Confo and Lundbeck have joined forces to push through drug discovery against a tough-to-target protein using Confo’s special technology.

Confo Therapeutics develops small antibody fragments, ‘Confobodies’, that stabilize G-protein coupled receptors (GPCRs). Although Lundbeck has the exclusive license to commercialize compounds from the collaboration, Confo would receive up to €5M in technology fees, plus milestone payments and royalties depending on annual sales. Confo sees the partnership with such a big player in pharma as “further endorsement of the power and applicability” of its technology.

GPCRs play a role in many essential functions and are implicated in diseases, such as cancer, schizophrenia, depression and neurodegenerative diseases. Confobodies are single domain antibodies that bind and lock distinct conformations of flexible protein targets into place, revealing previously inaccessible structural features. This not only reveals opportunities for new drug targets but could also give a more accurate representation of the side effects profile of a drug candidate.

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Confo’s technology can do what others cannot, and lock GPCRs in their active conformation. Christel Menet, CSO of Confo, explained this to us in more detail at Labiotech Refresh 2017 that: “The fact that we lock it [GPCR] in the active conformation means we can do a fragment screen followed by structure-based drug design on these fragments and push them towards a drug.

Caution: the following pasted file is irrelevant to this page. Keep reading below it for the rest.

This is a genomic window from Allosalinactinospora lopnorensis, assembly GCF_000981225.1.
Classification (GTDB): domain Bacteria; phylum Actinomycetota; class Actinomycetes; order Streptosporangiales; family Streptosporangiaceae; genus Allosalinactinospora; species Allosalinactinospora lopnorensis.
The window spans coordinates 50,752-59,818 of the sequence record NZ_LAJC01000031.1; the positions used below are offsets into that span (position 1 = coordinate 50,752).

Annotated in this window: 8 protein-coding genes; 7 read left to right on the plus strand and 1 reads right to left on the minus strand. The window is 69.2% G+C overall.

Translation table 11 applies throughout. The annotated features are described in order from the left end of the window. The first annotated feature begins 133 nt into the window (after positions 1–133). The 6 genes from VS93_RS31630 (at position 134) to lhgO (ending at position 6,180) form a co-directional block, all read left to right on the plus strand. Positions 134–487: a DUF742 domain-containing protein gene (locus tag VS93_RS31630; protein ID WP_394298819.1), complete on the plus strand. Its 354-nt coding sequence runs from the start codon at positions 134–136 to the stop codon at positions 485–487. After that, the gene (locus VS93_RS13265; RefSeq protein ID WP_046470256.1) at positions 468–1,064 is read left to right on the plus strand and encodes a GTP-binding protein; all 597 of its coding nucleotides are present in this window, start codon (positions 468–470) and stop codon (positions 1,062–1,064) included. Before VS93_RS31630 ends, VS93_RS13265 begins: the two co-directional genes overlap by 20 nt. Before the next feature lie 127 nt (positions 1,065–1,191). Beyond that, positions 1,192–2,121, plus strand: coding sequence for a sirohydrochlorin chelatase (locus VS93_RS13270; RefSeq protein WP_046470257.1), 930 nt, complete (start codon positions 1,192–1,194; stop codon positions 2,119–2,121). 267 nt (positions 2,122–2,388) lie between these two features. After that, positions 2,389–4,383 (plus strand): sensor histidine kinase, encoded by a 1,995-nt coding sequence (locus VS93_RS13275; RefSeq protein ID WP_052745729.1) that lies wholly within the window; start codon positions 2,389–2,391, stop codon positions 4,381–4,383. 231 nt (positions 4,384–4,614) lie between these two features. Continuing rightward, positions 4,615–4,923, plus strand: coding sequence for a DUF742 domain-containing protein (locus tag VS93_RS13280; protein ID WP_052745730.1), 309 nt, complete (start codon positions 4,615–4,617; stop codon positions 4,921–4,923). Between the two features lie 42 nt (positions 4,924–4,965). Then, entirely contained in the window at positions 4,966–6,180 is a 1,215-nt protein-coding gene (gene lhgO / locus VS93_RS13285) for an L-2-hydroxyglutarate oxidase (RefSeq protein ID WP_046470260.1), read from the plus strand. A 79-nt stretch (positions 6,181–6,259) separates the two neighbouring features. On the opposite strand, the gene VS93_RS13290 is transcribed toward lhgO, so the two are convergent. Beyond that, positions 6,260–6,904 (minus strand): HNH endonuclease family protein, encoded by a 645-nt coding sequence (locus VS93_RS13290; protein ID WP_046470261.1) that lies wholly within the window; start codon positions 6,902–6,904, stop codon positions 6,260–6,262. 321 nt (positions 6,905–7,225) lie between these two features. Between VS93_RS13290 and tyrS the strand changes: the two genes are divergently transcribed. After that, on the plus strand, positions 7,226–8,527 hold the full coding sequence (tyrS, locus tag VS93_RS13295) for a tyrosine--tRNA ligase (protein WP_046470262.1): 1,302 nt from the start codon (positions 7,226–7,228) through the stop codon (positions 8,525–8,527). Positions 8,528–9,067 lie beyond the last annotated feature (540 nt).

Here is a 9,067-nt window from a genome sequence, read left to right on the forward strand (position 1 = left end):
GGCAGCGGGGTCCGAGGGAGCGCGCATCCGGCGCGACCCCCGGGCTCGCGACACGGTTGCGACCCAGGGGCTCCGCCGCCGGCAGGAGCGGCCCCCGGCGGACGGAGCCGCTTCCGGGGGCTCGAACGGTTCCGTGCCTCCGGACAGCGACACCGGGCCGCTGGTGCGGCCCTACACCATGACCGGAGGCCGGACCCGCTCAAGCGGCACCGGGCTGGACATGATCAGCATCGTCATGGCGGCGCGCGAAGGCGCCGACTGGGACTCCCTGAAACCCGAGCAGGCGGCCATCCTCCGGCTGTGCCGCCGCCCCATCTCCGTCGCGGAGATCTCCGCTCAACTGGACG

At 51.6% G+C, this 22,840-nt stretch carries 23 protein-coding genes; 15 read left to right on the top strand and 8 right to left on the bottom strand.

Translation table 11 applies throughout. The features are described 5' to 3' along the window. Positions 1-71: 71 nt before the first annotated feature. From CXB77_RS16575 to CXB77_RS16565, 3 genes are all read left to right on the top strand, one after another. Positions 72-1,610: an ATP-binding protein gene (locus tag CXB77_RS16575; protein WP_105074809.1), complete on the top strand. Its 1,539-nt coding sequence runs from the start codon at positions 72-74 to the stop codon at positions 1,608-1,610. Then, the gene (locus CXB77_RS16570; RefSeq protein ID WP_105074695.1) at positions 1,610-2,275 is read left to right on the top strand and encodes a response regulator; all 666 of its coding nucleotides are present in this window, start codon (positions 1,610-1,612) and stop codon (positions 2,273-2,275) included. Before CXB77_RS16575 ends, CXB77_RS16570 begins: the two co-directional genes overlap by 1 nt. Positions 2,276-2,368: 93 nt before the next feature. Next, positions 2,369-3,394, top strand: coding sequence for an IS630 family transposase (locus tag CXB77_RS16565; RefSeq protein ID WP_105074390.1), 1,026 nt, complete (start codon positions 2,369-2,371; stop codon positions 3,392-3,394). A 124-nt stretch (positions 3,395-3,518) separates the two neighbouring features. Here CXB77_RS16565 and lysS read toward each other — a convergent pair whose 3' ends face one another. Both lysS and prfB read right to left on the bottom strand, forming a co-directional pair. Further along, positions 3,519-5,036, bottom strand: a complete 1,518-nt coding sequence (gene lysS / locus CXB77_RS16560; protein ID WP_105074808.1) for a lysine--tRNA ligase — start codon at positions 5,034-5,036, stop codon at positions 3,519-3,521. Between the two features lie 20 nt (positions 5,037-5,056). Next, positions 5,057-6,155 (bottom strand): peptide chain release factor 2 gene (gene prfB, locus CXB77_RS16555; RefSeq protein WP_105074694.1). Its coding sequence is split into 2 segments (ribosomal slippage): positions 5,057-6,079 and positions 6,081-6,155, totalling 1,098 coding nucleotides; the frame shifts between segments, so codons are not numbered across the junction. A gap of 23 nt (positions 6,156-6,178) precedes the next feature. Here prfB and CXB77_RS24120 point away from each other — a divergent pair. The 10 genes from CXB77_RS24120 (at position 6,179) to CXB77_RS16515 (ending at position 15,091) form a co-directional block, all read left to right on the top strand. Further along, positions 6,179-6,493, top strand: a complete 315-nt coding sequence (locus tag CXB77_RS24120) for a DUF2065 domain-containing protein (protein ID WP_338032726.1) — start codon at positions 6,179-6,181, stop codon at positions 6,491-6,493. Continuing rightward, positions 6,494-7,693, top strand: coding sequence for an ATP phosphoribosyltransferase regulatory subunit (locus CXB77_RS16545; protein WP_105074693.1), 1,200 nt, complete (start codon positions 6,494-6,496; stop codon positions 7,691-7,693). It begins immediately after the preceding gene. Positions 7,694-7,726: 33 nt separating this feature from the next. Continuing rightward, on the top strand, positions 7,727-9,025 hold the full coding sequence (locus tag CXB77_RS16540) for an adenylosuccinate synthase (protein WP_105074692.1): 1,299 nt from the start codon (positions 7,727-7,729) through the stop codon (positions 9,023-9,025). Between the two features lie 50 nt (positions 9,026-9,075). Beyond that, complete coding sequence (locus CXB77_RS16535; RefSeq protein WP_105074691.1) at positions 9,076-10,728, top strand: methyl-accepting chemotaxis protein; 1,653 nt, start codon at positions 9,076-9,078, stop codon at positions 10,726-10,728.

Presentation by Christel Menet, CSO of Confo, at Labiotech Refresh 2017.

Kim Andersen, Senior VP of Research at Lundbeck explained Lundbeck’s excitement to begin work on a protein that has been difficult to access until now: “The collaboration with Confo Therapeutics will allow Lundbeck to work on GPCRs that we have not been able to address previously. This novel technology will provide high-quality chemical starting points, together with structural information, for this important target class and enable us to initiate new projects in our preclinical portfolio…

The high potential of drugs targeting GPCRs means there is no shortage of biotechs hoping to develop breakthrough compounds. A €3B partnership between Allergan and Heptares Therapeutics yielded a candidate, HTL0016878, which has entered the clinic to treat Alzheimer’s. Before that, Heptares Therapeutics had already been busy, buying G7 Therapeutics for €11M to get hold of its technology that rapidly generates stable GPCRs.


Image – A. and I. Kruk / shutterstock.com

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